You might have thought that China had long ago struck rock bottom in food safety, after a string of scandals involving glow-in-the-dark pork, exploding watermelons, fake eggs and melamine milk. But you would be wrong.
Police in China have arrested 904 people for “meat-related offences” over the past three months, China’s public security bureau announced on Thursday. Some of the scams revealed were as ingenious as they were terrifying: one Shanghai-area gang made more than £1m by passing off fox, mink and rat meat as mutton.
The scale of the scandal dwarfs the recent horsemeat scare in Europe: in total, authorities seized 20,000 tonnes of illegal products and uncovered 382 cases of meat-related crime, according to a statement on the ministry’s website – primarily the sale of toxic, diseased and counterfeit meat.
A total of 63 people were arrested and 10 tonnes of meat and additives were seized in a raid in Shanghai in February. The gang, led by a suspect named only as Wei, treated meat from rats and other animals with gelatin, nitrate and carmine (a colour produced from ground beetles), then sold it as mutton at farmers’ markets in Jiangsu province and Shanghai.
A separate group of suspects in Baotou city produced fake beef and lamb jerky from duck meat and sold it to markets in 15 provinces. Levels of E coli in the counterfeit product “seriously exceeded standards”, the ministry said.
Another suspect, from Fengxiang city, Shaanxi province, last year sold mutton that had turned black and reeked of agricultural chemicals to a barbecue restaurant, killing one customer and poisoning others.
In Fujian province, five suspects were arrested and two factories shut for butchering disease-ridden pig carcasses and selling their meat in nearby provinces. The suspects had been hired by the agriculture ministry to collect the carcasses from farmers and dispose of them properly.
Authorities closed two factories in the southwestern province of Guizhou for soaking chicken feet in hydrogen peroxide to make them appear whiter before shipping them to markets. And in Zhenjiang city, Jiangsu province, two people were arrested for selling pork products made with meat from “poor quality pig heads”.
China’s meat markets are already reeling from several food safety scares. Chinese consumers eat four times as much meat today as they did 20 years ago but pork sales collapsed in March after about 16,000 pig carcasses were dredged from a river in Shanghai, an incident authorities have yet to fully explain. A virulent strain of avian flu has killed 26 people and put more than 129 in hospital since mid-April, wreaking havoc on the domestic poultry industry.
Domestic pork prices are at their lowest level since January 2011, said Joel Haggard, the US meat export federation’s senior vice president for the Asia-Pacific region.
“We hear of restaurants and consumers shifting to more aquatic products and beef and mutton,” he said, yet even these have taken a hit. “Beef imports during the first quarter of 2013 reached a record 53,276 tonnes, nearly 800% larger than the amount imported during the same period last year, which was a record at that time.”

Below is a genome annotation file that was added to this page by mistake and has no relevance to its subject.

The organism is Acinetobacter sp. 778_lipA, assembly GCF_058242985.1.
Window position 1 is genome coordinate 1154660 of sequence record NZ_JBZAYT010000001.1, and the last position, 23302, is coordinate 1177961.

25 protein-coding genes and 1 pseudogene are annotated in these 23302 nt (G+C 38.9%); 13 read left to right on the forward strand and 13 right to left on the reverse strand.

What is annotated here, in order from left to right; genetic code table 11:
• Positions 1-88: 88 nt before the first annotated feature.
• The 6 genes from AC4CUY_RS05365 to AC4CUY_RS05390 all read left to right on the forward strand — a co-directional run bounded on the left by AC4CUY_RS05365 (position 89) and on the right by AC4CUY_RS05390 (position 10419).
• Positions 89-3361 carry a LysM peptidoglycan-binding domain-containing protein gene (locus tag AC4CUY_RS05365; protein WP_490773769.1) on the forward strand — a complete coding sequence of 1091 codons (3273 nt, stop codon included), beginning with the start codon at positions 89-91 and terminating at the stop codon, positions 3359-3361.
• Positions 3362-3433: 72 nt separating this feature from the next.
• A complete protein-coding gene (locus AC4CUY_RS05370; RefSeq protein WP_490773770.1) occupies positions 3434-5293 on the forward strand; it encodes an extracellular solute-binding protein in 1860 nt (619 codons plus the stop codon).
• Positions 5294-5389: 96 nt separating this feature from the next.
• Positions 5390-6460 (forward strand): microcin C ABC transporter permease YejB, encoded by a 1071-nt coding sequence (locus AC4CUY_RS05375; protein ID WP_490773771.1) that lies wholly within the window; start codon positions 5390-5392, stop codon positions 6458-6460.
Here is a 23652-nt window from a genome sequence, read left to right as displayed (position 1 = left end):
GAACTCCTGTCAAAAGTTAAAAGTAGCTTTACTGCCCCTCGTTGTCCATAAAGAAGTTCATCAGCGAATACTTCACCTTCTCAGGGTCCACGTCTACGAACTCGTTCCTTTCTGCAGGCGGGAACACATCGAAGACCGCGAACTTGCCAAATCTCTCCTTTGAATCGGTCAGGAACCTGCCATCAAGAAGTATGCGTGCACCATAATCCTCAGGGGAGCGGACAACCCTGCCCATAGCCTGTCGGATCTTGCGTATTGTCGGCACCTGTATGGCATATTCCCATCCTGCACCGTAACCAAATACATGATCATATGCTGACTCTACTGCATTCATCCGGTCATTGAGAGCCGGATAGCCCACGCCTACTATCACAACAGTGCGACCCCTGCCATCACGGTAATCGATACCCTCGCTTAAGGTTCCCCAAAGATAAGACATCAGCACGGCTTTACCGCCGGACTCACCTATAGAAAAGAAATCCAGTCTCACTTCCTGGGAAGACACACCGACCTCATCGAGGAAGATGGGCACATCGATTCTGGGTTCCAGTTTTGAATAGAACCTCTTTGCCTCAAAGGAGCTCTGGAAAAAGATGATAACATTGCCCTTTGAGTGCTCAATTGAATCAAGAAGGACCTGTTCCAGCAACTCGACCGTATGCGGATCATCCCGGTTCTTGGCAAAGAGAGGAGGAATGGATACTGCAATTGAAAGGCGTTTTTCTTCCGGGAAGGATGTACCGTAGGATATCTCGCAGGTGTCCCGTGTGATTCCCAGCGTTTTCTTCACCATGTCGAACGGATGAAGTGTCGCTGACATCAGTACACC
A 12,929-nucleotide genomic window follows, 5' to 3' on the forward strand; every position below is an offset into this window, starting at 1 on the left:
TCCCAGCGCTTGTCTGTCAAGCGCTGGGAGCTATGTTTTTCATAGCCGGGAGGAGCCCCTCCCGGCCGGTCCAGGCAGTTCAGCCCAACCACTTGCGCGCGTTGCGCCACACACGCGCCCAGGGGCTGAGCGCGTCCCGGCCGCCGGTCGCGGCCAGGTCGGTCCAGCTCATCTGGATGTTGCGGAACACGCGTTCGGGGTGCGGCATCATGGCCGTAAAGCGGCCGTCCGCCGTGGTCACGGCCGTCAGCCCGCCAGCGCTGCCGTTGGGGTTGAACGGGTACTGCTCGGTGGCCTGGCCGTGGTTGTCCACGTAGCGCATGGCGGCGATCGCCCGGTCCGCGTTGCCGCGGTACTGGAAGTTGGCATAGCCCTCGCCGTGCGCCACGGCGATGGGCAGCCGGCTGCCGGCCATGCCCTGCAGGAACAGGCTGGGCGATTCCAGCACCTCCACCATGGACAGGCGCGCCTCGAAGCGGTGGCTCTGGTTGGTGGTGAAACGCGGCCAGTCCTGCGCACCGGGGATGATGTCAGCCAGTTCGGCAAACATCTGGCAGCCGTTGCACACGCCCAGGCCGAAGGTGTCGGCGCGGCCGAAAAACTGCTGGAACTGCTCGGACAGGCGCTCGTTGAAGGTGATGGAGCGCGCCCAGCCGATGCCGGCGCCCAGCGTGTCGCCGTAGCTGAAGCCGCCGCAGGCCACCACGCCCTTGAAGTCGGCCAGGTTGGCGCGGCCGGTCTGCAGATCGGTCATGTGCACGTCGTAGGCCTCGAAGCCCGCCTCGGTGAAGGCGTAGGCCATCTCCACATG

China’s food safety authorities are now turning their attention to dairy products, according to the Xinhua state news agency. In 2008, more than 54,000 infants became ill and six died after being fed milk and baby formula tainted with the industrial chemical melamine.
The country’s top court on Friday announced new guidelines calling for harsher penalties for those found guilty of producing or selling unsafe food products. The supreme people’s court said the guidelines would list as crimes acts such as the sale of food excessively treated with chemicals or made from animals that have died from disease or unknown causes.
The announcements appear to be part of a multifaceted gesture by the authorities to assure people that they are doing their best to ensure food safety.
Yet users of Chinese microblogging platform Sina Weibo have received the gesture with frustration, pointing out that despite periodic crackdowns, the status quo has remained unchanged for years. Some users demanded strict punishments and systemic change; others said the country’s food safety watchdog was as inept and corrupt as its greatest offenders.
“Apart from black-hearted businessmen, some government departments may be inept – even colluding with them,” wrote one user. “Without the supervision of common people and stricter punishments, this type of thing will be hard to get rid of.
“If Chairman Mao were still here, these people would be dragged outside and shot,” wrote another. “Even their family members should hang their heads in shame.”
Police in Zhejiang posted a microblog including instructions on how to differentiate between real and fake mutton, after fox, mink and rat were sold as thinly sliced rolls for consumption in hotpots. “Most people can’t tell the difference,” said the post. (The Guardian)